While every South African news channel was busy flashing alerts and urging citizens to get vaccinated, masked and keep their distance during the glorious well-ventilated summer, thousands of mask-free Brits were squeezing into underventilated, overheated pubs, clubs, cinemas, sports stadiums, buses and trains, ignoring every public health measure that had ever been proposed. 

Until Thursday there was more news attention on freedom marches taking off all over Europe, with angry “libertarians” rejecting measures to keep fellow citizens’ safe, than coverage of the WHO’s alarm bells that Europe is once again the epicentre of the Covid pandemic with rates surging. 

We well-vaccinated Brits are “back to normal”. Or are we? 

We have impressive rates of full vaccination – but we started early and so immunity is waning, especially among the elderly and vulnerable who were first in line. Since July hospital admissions have been creeping back up – including among the double vaccinated (my aunt was one of them), though still far below the highs we saw in January.  

Death rates are far lower than last year – but they are climbing slowly, now accounting for 8.7% of all deaths; the curve of the graph isn’t going in the right direction.  

Last winter Covid was responsible for 84% of all excess winter deaths in England. Snow is just starting to fall. Already, one month ago, the ambulance service reported that our Accident and Emergency (A&E) services are “on the edge of a precipice”. Ambulances often queue more than 11 hours to drop off their emergency patients; at least one person died of a heart attack in the back of an ambulance – after waiting more than hours outside A&E.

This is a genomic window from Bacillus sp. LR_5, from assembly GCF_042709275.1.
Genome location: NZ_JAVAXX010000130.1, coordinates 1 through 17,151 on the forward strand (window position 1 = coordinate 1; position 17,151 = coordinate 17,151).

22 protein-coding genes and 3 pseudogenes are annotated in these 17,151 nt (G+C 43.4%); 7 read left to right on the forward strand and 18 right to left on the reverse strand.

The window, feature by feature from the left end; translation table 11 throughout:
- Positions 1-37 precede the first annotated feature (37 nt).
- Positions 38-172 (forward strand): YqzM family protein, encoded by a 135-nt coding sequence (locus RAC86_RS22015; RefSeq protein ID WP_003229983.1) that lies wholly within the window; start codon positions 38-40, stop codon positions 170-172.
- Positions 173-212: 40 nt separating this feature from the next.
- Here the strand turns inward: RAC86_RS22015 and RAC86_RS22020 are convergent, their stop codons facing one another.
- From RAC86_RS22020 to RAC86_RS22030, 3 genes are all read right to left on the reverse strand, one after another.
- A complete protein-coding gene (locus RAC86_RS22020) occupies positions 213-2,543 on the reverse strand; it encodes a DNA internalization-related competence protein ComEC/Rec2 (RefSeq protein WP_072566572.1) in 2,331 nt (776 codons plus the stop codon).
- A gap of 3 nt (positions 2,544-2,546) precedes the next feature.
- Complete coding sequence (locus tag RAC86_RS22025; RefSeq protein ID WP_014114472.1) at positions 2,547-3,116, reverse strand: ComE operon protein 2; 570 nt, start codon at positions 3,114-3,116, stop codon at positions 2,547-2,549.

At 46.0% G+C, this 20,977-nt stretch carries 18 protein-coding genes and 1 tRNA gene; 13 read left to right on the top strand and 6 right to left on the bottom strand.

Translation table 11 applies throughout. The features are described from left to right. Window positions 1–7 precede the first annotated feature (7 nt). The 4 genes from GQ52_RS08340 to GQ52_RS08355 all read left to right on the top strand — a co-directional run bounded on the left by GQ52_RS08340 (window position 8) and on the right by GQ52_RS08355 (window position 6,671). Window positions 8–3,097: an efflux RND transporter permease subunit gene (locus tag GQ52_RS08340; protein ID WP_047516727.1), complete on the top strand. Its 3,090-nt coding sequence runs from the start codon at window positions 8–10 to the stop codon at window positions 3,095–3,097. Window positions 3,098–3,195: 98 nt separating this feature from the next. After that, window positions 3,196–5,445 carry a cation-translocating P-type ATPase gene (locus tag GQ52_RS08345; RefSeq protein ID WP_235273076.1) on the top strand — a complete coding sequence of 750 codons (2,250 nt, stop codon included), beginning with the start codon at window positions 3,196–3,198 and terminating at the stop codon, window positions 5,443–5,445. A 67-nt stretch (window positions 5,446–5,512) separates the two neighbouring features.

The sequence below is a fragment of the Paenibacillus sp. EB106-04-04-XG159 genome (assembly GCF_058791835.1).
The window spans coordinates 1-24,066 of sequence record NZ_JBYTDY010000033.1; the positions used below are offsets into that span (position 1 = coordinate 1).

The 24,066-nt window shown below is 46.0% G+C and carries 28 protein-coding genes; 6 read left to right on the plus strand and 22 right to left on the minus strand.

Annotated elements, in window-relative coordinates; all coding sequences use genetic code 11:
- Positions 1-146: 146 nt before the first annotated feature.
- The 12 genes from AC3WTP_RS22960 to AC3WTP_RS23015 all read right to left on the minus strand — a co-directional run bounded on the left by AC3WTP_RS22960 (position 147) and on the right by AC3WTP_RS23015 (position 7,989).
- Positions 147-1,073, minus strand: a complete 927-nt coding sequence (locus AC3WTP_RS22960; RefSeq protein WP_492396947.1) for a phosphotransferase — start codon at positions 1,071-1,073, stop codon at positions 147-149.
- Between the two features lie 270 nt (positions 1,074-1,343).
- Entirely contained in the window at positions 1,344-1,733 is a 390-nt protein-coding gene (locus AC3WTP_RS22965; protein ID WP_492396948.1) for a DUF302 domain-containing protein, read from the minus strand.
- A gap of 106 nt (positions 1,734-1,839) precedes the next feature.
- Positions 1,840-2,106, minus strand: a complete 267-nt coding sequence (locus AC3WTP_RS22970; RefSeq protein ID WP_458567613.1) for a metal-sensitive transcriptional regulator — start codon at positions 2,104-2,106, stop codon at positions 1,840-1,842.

Sir Andrew Pollard, one of the leading scientists responsible for the Oxford Vaccine Group, has said that the UK’s high vaccination and the position of the Omicron mutations means that it is “unlikely to reboot Covid in the UK”. Handy because you can’t reboot something that was never shut down, like an epidemic which is still infecting one in 50 of your population every week. 

Johnson’s sudden travel ban shows that what he does well is obfuscate and distract.

A long time ago some tougher public health interventions, including mask enforcement and smarter use of travel restrictions, quarantine and the like, might have helped the UK avoid the mess we’re in.

Right now, we are left with the brutal sound of the stable door slamming after the horses bolted many months ago.

And it is slamming hard in South Africa’s face. 

Long Covid continues: Vaccines protect against it

Government statisticians (the ONS again) tell us that at least 1.2 million Brits are living with long Covid – and it is likely that they are joined by an extra 100,00 each week.